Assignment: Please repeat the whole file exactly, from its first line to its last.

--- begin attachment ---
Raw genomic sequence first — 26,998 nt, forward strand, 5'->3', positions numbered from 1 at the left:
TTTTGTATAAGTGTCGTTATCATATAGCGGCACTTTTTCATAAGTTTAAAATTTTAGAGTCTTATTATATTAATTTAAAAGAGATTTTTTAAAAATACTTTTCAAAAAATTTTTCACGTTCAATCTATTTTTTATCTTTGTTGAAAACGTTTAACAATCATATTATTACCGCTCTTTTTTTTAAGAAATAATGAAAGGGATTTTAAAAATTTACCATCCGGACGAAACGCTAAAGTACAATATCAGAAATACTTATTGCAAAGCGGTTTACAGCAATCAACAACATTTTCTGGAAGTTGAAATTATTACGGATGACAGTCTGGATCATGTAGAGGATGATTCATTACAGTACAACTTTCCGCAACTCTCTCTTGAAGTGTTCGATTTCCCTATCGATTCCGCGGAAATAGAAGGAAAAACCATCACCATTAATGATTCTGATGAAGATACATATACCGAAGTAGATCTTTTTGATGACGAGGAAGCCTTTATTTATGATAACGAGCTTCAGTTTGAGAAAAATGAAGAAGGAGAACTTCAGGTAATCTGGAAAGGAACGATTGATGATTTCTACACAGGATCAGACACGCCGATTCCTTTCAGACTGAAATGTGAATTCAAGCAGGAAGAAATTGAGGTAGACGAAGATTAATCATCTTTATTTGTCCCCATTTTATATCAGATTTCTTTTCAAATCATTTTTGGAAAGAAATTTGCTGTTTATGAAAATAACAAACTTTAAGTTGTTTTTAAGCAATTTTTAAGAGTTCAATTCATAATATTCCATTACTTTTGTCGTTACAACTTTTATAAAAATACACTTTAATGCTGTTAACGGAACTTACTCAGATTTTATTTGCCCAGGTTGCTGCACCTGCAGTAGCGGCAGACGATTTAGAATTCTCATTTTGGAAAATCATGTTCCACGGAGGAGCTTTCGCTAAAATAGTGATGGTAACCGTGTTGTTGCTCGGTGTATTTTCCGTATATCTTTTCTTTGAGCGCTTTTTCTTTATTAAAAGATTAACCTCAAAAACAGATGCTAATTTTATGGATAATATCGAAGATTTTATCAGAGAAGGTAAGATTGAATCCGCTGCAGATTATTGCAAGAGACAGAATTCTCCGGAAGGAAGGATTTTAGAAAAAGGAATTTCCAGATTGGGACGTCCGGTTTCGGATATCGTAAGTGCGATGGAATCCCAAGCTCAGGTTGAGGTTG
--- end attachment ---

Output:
Raw genomic sequence first — 26,998 nt, forward strand, 5'->3', positions numbered from 1 at the left:
TTTTGTATAAGTGTCGTTATCATATAGCGGCACTTTTTCATAAGTTTAAAATTTTAGAGTCTTATTATATTAATTTAAAAGAGATTTTTTAAAAATACTTTTCAAAAAATTTTTCACGTTCAATCTATTTTTTATCTTTGTTGAAAACGTTTAACAATCATATTATTACCGCTCTTTTTTTTAAGAAATAATGAAAGGGATTTTAAAAATTTACCATCCGGACGAAACGCTAAAGTACAATATCAGAAATACTTATTGCAAAGCGGTTTACAGCAATCAACAACATTTTCTGGAAGTTGAAATTATTACGGATGACAGTCTGGATCATGTAGAGGATGATTCATTACAGTACAACTTTCCGCAACTCTCTCTTGAAGTGTTCGATTTCCCTATCGATTCCGCGGAAATAGAAGGAAAAACCATCACCATTAATGATTCTGATGAAGATACATATACCGAAGTAGATCTTTTTGATGACGAGGAAGCCTTTATTTATGATAACGAGCTTCAGTTTGAGAAAAATGAAGAAGGAGAACTTCAGGTAATCTGGAAAGGAACGATTGATGATTTCTACACAGGATCAGACACGCCGATTCCTTTCAGACTGAAATGTGAATTCAAGCAGGAAGAAATTGAGGTAGACGAAGATTAATCATCTTTATTTGTCCCCATTTTATATCAGATTTCTTTTCAAATCATTTTTGGAAAGAAATTTGCTGTTTATGAAAATAACAAACTTTAAGTTGTTTTTAAGCAATTTTTAAGAGTTCAATTCATAATATTCCATTACTTTTGTCGTTACAACTTTTATAAAAATACACTTTAATGCTGTTAACGGAACTTACTCAGATTTTATTTGCCCAGGTTGCTGCACCTGCAGTAGCGGCAGACGATTTAGAATTCTCATTTTGGAAAATCATGTTCCACGGAGGAGCTTTCGCTAAAATAGTGATGGTAACCGTGTTGTTGCTCGGTGTATTTTCCGTATATCTTTTCTTTGAGCGCTTTTTCTTTATTAAAAGATTAACCTCAAAAACAGATGCTAATTTTATGGATAATATCGAAGATTTTATCAGAGAAGGTAAGATTGAATCCGCTGCAGATTATTGCAAGAGACAGAATTCTCCGGAAGGAAGGATTTTAGAAAAAGGAATTTCCAGATTGGGACGTCCGGTTTCGGATATCGTAAGTGCGATGGAATCCCAAGCTCAGGTTGAGGTTG